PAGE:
What was really unusual yesterday was that photographers were allowed to take snaps during the meeting (there are strict rules against that without prior permission). But Getty’s Dan Kitwood caught a moment where Boris, Rees-Mogg and Peter Bone looked pretty glum. Unsurprisingly, it’s been used everywhere as an iconic image of Brexiteer gloom and our Graeme Demanyk has a fun round-up of the reactions. Yet there’s often more to such images than meets the eye. The 2015 classic shot of David Cameron and a school pupil with her head on a desk was actually not about her dismay or boredom. It was all about her embarrassment after she couldn’t answer a question the PM put to her about the story book they were reading, but that didn’t stop lots of hot takes.
And some in No.10 loved yesterday’s photo. May’s allies have long been waiting for the Brexiteers to pop their heads over the parapet with any kind of alternative plan and many ministers relished the way yesterday’s no deal claims were shot down so swiftly. In response to my tweet of the contents of the pocket guide (including the line that short-term economic hits caused by Brexit would be mere ‘speed bumps’), economist Jonathan Portes said it was ‘quite, quite mad’ and ‘fundamentally dishonest’. Philip Hammond himself couldn’t contain his disdain when he said the EFT claims were “wildly out of line with assumptions used by other economic models”. Of course, if you’re a Leaver your riposte is that the Treasury’s own forecasts of instant Armageddon haven’t been borne out either.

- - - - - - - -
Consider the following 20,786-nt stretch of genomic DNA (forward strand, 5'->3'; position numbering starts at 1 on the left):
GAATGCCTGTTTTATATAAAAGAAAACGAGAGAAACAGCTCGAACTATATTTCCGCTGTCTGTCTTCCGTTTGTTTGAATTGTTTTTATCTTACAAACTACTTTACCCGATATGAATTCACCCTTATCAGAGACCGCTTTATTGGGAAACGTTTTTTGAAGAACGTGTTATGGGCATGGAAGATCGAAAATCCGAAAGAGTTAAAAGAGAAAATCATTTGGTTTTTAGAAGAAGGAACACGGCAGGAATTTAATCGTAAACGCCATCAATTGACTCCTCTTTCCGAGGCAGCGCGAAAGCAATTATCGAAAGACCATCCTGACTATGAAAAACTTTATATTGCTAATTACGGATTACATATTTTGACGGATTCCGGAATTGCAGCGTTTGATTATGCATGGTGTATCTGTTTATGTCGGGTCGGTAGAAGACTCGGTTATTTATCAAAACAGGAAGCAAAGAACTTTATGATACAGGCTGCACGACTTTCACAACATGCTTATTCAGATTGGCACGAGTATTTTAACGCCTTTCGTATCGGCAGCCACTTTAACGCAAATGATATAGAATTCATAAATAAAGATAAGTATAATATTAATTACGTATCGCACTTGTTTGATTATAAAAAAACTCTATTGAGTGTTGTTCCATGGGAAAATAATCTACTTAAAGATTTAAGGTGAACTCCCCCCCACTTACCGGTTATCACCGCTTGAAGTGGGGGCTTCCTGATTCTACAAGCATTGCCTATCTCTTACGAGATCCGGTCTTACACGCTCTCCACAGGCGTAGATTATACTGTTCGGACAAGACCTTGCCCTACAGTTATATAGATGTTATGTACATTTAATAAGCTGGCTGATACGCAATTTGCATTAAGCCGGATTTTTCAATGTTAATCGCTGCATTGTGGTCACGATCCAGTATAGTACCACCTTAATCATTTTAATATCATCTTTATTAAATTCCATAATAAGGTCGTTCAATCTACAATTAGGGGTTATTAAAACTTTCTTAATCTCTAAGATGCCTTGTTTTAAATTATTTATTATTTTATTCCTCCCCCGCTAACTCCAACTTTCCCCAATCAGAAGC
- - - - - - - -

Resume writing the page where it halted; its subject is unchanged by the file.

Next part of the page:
Brexiteers weren’t overly pleased at Hammond’s announcement that Bank of England Governor Mark Carney is staying on for seven more months. CityAM deserve a medal for their lovely splash ‘Keep Carn And Carry On’, complete with wartime poster treatment. The Times reveals Hammond is delaying the Budget until after the PM sorts a Brexit deal with Brussels. Meanwhile, the boss of Jaguar Land Rover said yesterday the wrong kind of exit would cost £1.2bn and see jobs moved abroad.
3. CORBYN SECURITY ‘BREACH’
We report exclusively today that one of Jeremy Corbyn’s closest aides has not been granted a Parliamentary pass due to unspecified security concerns – but has continued to work in his Commons office for more than nine months. Iram Awan, the Labour leader’s Private Secretary, has not had her application approved by the authorities on the advice of the security services, due to questions over known associates. You can read the full story HERE.
Awan has routinely accessed Parliament through both its Derby Gate and Portcullis House entrances. She goes through security checks and X-ray like other visitors, before being picked up by a member of Corbyn’s team and escorted to his office. But most MPs and Parliamentary staff know that there are very strict rules forbidding anyone from working on the Westminster estate without explicit ‘Counter Terrorism Check’ clearance. As a spokesman for the Commons says: “Visitor passes are for visitors only; they cannot be used to carry out work on the parliamentary estate. While we are unable to comment on specific cases, any alleged breach of the rules on passes will be investigated by the House authorities.”